5. You’re Leaving the Country for an Extended Time 

Planning a trip around the world? Retiring in a cheaper locale overseas? You may want to consider freezing your file so you don’t have to worry about the risk of identity theft while you are away from the U.S. A cheaper option, though not quite as secure, would be to place a fraud alert instead. (Note that servicemembers may place a free active duty alert on their credit files when they deploy. It will last for one year.)

Before You Freeze 

Here are some important things to know about credit freezes: 

  1. When you place a freeze, you will get a personal identification number (PIN) you must use to lift the freeze when you want to shop for a loan or give a company access to your file. If you place one with each of the three different bureaus you will have three PINs to remember.
  2. You will generally have to pay a fee to initiate a freeze, and pay a fee each time you want to lift it unless you qualify for a free freeze. You typically must be a victim of identity theft (and have proof with a police report or something similar) or be over a certain age (for example, over age 65) to qualify for this service at no charge. Consumer’s Union publishes a list of state credit freeze laws.
  3. Freezing your credit reports does not prevent all access to your information.  “You can access your own file through AnnualCreditReport.com and you can monitor your own credit scores,” says Griffin. In addition, your current creditors and companies with which you have a current relationship may still access your credit. A freeze doesn’t prevent a credit score from being calculated, but it will prevent a company you don’t already have a relationship with from obtaining your credit scores.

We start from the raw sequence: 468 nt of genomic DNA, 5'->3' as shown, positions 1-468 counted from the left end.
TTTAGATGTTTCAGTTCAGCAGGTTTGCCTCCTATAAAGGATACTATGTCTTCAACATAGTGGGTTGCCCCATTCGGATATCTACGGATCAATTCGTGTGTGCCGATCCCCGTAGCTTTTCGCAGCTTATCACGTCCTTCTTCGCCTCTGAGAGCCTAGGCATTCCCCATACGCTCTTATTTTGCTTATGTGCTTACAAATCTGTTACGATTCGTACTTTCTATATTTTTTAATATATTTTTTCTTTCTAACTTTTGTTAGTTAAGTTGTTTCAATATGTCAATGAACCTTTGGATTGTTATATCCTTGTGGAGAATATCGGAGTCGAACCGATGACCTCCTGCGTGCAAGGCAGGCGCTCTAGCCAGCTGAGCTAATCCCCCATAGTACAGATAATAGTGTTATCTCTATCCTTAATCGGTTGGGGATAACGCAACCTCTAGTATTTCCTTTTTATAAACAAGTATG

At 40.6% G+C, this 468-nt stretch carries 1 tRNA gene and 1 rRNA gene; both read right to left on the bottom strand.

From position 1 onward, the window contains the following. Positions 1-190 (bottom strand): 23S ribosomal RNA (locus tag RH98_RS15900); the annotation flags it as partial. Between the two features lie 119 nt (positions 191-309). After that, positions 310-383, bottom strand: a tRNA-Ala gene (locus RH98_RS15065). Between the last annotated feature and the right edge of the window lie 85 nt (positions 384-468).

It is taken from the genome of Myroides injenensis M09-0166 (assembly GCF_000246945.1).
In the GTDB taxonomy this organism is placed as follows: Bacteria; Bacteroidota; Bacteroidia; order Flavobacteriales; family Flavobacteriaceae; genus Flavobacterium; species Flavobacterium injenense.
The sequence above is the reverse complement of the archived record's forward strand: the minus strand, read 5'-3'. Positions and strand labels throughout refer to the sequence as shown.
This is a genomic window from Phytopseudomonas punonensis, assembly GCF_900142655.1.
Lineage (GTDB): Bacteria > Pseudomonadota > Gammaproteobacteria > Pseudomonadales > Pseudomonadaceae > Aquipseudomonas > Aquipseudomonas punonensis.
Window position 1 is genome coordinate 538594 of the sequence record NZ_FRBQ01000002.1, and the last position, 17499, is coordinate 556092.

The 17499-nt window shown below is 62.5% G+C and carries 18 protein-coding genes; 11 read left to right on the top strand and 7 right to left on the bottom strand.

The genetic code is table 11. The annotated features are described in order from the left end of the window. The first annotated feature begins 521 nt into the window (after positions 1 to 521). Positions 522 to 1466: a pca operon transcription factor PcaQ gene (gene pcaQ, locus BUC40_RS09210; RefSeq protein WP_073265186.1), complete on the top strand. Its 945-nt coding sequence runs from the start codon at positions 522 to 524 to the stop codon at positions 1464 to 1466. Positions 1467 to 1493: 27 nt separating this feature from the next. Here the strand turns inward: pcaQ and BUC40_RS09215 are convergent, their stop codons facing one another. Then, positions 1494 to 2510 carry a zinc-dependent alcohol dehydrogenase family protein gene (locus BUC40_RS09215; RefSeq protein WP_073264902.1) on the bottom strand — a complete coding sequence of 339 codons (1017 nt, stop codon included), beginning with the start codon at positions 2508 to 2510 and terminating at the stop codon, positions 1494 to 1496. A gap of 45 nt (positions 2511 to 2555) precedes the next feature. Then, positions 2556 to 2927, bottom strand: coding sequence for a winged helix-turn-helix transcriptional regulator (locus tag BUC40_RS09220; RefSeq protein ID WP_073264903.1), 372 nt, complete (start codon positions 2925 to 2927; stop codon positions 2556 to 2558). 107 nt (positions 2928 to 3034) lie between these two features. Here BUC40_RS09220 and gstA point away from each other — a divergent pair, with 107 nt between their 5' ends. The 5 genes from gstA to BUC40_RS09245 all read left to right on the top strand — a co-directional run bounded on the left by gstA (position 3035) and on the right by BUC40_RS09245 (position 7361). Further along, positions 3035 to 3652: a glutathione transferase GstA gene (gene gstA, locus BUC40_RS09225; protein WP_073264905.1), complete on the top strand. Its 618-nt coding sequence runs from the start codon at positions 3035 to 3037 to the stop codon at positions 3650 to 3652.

4. Use the following links to place one: Equifax.comExperian.com; and TransUnion.com.

Whether or not you decide to lock down your credit information, getting your free credit reports each year and then monitoring your credit scores on a regular basis (which you can do for free every month with Credit.com’s free credit report summary) can help you spot fraud faster, and hopefully stop the perpetrator before too much damage is done.

More From Credit.com:

Image: iStock

Comments on articles and responses to those comments are not provided or commissioned by a bank advertiser. Responses have not been reviewed, approved or otherwise endorsed by a bank advertiser. It is not a bank advertiser's responsibility to ensure all posts and/or questions are answered.

Please note that our comments are moderated, so it may take a little time before you see them on the page. Thanks for your patience.

Certain credit cards and other financial products mentioned in this and other articles on Credit.com News & Advice may also be offered through Credit.com product pages, and Credit.com will be compensated if our users apply for and ultimately sign up for any of these cards or products. However, this relationship does not result in any preferential editorial treatment.